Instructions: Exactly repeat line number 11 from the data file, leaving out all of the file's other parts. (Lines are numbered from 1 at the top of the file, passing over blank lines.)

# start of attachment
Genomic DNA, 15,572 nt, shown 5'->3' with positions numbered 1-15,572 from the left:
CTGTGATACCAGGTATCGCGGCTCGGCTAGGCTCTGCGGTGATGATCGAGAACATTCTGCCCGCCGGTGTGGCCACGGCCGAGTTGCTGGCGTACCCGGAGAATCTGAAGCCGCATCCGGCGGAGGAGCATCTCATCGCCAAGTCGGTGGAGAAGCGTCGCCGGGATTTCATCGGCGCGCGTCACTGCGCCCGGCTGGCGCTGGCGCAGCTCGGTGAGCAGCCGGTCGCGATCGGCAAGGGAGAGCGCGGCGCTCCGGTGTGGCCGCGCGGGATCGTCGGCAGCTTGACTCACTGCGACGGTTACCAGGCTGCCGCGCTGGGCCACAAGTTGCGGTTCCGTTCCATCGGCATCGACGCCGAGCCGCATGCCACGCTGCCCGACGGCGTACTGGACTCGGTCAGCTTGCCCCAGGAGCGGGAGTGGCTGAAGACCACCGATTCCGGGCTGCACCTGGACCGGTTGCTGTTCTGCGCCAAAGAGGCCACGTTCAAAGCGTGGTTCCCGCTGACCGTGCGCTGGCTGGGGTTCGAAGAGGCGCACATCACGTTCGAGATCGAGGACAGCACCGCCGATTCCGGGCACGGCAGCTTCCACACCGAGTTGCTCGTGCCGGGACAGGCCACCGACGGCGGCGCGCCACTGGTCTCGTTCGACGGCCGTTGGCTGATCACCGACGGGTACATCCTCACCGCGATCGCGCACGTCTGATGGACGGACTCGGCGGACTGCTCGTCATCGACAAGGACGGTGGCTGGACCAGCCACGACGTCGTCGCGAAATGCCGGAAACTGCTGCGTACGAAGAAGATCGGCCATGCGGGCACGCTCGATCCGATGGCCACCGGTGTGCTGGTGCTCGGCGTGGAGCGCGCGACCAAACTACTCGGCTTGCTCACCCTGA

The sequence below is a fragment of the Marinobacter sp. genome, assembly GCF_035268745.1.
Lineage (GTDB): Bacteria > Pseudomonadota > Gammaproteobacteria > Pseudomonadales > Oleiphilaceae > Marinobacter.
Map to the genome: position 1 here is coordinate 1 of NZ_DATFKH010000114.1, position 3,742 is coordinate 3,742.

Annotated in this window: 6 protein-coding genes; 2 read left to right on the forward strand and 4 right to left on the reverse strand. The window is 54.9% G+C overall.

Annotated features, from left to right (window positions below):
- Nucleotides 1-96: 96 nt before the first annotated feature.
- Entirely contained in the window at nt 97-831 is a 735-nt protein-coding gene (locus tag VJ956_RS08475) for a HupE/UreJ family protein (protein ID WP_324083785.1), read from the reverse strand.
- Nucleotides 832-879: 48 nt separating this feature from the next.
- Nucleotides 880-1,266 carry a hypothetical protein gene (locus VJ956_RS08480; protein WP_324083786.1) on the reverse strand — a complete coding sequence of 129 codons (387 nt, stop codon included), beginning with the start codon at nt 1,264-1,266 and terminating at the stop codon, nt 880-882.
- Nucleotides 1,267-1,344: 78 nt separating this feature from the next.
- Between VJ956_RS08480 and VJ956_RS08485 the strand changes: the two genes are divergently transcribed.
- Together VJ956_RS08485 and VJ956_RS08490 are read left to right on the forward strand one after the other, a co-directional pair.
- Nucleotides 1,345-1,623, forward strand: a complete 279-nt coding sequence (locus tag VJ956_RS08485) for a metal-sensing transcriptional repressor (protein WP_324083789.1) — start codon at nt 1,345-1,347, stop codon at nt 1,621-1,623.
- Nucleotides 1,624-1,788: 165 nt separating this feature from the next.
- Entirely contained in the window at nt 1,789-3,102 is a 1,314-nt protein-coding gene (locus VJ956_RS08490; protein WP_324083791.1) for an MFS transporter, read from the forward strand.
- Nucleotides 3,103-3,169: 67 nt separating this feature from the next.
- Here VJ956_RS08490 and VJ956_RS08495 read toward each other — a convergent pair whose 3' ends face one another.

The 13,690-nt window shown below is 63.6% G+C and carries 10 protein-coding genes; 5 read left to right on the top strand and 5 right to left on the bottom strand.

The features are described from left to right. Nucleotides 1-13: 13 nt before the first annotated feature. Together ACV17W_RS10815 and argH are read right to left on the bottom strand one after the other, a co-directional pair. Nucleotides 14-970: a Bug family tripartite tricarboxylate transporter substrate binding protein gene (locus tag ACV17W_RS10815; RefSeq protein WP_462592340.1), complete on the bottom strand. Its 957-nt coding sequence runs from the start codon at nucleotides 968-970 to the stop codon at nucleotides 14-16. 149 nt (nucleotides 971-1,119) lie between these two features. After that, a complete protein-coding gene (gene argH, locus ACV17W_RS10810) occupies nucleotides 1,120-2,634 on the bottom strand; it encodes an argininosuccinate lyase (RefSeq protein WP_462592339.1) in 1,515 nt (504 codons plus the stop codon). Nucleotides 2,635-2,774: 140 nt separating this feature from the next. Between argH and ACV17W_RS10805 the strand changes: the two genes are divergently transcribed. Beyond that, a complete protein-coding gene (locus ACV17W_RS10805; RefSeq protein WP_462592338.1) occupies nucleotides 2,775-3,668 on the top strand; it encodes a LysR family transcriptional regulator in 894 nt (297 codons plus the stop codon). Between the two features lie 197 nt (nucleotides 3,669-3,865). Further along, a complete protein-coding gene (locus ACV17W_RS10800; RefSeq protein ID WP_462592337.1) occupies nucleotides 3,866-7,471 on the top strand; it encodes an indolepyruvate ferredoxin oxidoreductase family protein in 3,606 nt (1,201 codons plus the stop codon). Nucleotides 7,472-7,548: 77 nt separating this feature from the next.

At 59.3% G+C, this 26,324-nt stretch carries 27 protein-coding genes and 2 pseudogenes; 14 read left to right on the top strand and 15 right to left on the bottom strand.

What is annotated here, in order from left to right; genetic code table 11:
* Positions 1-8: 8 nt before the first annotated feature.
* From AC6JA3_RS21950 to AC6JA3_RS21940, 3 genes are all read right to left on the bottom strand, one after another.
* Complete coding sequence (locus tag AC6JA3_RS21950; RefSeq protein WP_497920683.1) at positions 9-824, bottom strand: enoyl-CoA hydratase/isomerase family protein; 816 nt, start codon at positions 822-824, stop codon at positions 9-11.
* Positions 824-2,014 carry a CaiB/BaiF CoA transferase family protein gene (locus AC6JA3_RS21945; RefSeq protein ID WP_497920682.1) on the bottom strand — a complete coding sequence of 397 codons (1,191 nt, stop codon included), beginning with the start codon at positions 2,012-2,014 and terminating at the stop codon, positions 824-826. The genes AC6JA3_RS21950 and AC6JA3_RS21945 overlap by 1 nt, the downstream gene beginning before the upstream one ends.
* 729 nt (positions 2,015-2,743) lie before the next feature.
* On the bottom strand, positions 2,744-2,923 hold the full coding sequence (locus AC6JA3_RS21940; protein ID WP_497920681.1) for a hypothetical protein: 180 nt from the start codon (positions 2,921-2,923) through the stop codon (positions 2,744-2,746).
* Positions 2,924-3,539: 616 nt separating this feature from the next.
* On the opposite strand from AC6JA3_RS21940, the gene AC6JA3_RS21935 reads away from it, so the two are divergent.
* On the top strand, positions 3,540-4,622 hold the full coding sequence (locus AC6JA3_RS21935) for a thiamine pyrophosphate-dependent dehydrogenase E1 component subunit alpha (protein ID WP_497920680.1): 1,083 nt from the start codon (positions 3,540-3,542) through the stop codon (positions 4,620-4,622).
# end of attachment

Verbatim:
- Nucleotides 880-1,266 carry a hypothetical protein gene (locus VJ956_RS08480; protein WP_324083786.1) on the reverse strand — a complete coding sequence of 129 codons (387 nt, stop codon included), beginning with the start codon at nt 1,264-1,266 and terminating at the stop codon, nt 880-882.